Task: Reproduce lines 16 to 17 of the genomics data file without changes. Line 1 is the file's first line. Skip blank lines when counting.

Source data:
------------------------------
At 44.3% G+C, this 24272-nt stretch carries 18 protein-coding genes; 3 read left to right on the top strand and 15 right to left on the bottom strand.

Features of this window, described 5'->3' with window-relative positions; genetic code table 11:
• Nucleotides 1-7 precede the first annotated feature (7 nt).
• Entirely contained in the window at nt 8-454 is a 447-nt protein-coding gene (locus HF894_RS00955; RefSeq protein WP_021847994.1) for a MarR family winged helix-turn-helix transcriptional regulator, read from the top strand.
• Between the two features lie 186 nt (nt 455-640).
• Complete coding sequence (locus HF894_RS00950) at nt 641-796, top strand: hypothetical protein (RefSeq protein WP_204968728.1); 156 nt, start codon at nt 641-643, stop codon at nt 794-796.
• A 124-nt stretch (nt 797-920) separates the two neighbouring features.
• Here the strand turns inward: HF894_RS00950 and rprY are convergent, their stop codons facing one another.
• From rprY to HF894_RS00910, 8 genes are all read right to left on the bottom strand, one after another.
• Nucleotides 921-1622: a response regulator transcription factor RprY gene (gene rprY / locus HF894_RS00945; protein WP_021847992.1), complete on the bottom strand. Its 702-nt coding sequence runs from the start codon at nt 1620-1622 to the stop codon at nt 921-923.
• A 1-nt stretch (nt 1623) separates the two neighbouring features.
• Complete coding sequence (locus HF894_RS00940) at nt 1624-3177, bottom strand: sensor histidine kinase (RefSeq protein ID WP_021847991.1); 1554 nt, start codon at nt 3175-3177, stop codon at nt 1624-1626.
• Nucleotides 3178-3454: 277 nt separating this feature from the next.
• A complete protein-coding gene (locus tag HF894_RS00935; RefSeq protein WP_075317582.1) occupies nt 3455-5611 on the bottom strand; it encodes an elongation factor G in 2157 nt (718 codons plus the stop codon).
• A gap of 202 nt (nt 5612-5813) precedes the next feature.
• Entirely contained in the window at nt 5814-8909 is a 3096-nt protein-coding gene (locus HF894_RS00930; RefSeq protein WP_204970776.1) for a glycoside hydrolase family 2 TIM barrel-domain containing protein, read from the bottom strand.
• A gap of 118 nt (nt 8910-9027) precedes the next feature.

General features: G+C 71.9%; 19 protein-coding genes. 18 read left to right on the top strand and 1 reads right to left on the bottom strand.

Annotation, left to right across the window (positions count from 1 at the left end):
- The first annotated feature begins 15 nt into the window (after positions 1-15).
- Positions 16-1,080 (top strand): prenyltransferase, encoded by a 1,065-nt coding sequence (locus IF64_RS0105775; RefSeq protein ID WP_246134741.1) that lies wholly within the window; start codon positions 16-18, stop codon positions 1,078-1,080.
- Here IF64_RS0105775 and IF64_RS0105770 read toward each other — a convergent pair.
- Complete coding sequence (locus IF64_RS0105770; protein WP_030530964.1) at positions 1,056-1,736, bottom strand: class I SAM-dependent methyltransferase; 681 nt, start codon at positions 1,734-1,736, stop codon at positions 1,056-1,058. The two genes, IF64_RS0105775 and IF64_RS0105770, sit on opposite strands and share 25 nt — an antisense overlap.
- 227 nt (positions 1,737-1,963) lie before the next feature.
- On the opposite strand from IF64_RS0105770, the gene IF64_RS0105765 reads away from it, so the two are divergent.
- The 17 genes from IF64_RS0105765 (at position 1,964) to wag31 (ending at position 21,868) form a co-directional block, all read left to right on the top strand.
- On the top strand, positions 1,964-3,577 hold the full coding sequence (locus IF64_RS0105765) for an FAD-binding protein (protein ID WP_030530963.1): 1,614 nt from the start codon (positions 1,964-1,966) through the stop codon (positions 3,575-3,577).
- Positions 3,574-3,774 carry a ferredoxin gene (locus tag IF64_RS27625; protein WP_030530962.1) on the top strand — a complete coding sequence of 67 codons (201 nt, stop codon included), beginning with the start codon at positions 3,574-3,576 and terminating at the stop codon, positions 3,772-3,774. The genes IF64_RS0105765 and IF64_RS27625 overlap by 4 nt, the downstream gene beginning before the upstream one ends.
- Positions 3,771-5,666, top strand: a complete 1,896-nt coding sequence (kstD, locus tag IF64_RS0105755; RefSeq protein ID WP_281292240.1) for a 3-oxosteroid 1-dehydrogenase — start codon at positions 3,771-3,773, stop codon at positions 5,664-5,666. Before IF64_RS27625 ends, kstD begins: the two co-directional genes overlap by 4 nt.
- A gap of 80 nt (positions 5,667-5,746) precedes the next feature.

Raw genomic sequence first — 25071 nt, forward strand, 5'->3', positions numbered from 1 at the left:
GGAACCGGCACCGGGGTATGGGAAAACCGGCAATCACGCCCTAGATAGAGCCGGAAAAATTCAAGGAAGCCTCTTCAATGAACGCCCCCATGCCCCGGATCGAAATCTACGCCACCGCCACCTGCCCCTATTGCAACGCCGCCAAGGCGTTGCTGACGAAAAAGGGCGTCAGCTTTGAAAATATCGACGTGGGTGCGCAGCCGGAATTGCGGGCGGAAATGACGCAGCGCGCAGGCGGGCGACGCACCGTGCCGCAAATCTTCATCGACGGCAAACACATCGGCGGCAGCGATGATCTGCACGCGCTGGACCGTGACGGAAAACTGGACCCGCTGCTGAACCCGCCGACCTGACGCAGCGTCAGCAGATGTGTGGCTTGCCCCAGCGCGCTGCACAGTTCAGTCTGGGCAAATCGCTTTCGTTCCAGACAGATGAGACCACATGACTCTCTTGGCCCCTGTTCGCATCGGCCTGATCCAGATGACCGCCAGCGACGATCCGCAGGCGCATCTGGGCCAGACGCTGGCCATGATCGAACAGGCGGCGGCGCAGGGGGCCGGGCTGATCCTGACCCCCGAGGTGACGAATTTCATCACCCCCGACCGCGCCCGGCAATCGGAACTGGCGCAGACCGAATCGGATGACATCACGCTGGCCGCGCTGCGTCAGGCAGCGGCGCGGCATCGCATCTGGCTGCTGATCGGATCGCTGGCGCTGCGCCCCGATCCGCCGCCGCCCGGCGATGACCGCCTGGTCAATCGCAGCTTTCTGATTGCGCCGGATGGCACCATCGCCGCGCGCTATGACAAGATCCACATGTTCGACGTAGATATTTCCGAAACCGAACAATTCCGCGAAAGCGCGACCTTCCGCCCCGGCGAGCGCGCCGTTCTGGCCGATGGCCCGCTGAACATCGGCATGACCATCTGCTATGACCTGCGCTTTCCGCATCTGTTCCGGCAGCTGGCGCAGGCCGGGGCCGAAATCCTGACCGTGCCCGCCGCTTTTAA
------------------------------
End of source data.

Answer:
• Entirely contained in the window at nt 5814-8909 is a 3096-nt protein-coding gene (locus HF894_RS00930; RefSeq protein WP_204970776.1) for a glycoside hydrolase family 2 TIM barrel-domain containing protein, read from the bottom strand.
• A gap of 118 nt (nt 8910-9027) precedes the next feature.